Tech Teaches: Screen Time Isn't Necessarily a Bad Thing
Once thought to corrode reading skills, computers are a key tool in improving them.
Credit: Drake Sorey
The transcript of a typical teenager's instant message correspondence -- full of acronyms, symbols, and misspelled and partially spelled words -- might bring despair to adults. How, asks the appalled reader, do we improve the literacy of adolescents bent on destroying it through technology?
The answer is surprising: Computers may represent TEOTWAWKI (that's "the end of the world as we know it," in the NetLingo.com dictionary) to the old-school observer, but those computers -- and the technology that fuels them -- also represent a new world of improved literacy, and not just literacy in the traditional sense. Technology promises to play a crucial role in helping adolescents cope with reading and writing deficits, at the same time teaching digital literacy, an essential skill in the world beyond school.
"There are all these new literacies that kids are engaging in that are in the workplace but haven't made their way into schools yet," says Bridget Dalton, chief officer of literacy and technology at CAST, a Massachusetts-based organization that creates educational technology for all kinds of learners. "We could create a new group of kids who have a literacy disability if we don't prepare them for working in these new environments." The International Reading Association goes so far in its position statement on technology to say students "have a right" to instruction that develops critical forms of literacy for using computers and the Web.
Despite what may appear to be grammar-busting drivel in instant messages and chat rooms, many education researchers report that the unfiltered chatter found online doesn't seriously threaten kids' literacy. Stanford University professor Michael L. Kamil, who researches literacy and technology, analyzed hundreds of random Web sites through a search engine and found that the text consistently hit an eleventh- or twelfth-grade reading level -- nearly equal to that of the New York Times, on his scale.
Clemson University researcher David Reinking, a co-editor of Reading Research Quarterly, believes kids are reading more now because of the Internet's appeal. Overall, Kamil and others say, any drawbacks of computer technology are far outweighed by its potential for aiding struggling readers, engaging kids in their learning, and leveraging instructional time to target students' individual needs.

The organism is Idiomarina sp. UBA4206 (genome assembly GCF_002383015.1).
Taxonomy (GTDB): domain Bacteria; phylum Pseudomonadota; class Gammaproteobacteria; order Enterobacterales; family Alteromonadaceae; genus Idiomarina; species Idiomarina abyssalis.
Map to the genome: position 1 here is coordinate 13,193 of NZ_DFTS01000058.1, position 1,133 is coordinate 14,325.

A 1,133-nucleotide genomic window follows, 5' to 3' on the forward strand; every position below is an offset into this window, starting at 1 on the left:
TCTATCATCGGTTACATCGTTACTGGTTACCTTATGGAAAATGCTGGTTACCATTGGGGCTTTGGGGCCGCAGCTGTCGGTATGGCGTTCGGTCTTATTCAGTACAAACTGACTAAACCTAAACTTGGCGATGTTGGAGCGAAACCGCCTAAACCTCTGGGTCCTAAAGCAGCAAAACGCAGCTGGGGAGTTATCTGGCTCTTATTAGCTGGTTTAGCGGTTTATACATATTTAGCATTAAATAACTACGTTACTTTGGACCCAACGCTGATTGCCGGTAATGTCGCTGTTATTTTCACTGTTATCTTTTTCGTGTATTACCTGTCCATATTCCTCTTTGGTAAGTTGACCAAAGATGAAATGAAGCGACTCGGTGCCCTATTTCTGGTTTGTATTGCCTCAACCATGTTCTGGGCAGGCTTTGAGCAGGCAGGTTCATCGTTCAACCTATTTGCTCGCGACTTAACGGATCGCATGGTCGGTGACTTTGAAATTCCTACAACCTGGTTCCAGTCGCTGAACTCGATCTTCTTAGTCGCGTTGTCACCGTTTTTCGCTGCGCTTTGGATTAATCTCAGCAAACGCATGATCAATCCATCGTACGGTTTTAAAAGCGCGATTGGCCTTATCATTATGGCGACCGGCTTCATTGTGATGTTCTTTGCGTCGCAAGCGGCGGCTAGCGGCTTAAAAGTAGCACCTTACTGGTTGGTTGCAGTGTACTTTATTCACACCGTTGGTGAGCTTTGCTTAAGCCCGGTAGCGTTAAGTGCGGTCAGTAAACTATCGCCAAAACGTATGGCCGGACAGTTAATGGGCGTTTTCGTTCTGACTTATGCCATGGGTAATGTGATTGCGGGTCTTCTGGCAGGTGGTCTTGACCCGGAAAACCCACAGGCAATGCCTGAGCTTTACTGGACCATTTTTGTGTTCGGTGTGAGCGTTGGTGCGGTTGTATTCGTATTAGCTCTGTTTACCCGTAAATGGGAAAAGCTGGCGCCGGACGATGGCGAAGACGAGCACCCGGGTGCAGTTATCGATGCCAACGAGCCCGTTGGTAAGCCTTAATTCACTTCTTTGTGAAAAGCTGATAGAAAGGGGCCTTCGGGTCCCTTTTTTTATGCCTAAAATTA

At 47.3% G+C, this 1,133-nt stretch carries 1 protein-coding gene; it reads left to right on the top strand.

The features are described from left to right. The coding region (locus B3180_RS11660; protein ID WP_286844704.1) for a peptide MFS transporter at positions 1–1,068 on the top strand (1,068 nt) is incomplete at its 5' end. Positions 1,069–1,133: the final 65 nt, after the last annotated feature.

Because computers enable kids to access text through multiple media, such as image, audio and video, they can dynamically support students' reading and expose struggling readers to stimulating content that would be out of reach to them through print alone, says Dalton. Julie Coiro, a doctoral candidate at the University of Connecticut at Storrs, adds that the interactive nature of the Internet allows readers to choose their own pathways through information in personally relevant and interesting ways.
"The technology does bring in ways of leveling the playing field," Dalton says. "Sometimes it's the kid who's the struggling reader who can actually thrive in this environment."
CAST has used software to boost students' development of reading skills. In one model, the software stops students periodically as they read and prompts them to deploy a comprehension strategy, such as summarizing the text, Dalton explains. The program, the basis for Thinking Reader software for struggling middle school readers, responds to students' individual skill levels and nudges them toward independence, giving less and less guidance over time.
The key benefits of computer-based reading lessons are simple: They help students practice reading at their own pace and give individualized instruction and immediate feedback -- all when the teacher might be occupied helping other kids, Kamil says. For example, in a study Kamil published recently in Threshold, the magazine of Cable in the Classroom, Kamil assigned fourth- and fifth-grade students to read a multimedia lesson on coral reefs with or without an "adaptive agent." The agent, an animated hermit crab, gave lessons on tough vocabulary, asked questions to monitor comprehension, and modeled good reading strategies. Both groups made gains on multiple-choice questions before and after the test, but only the crab-assisted group improved on the short answer questions, which required more inference.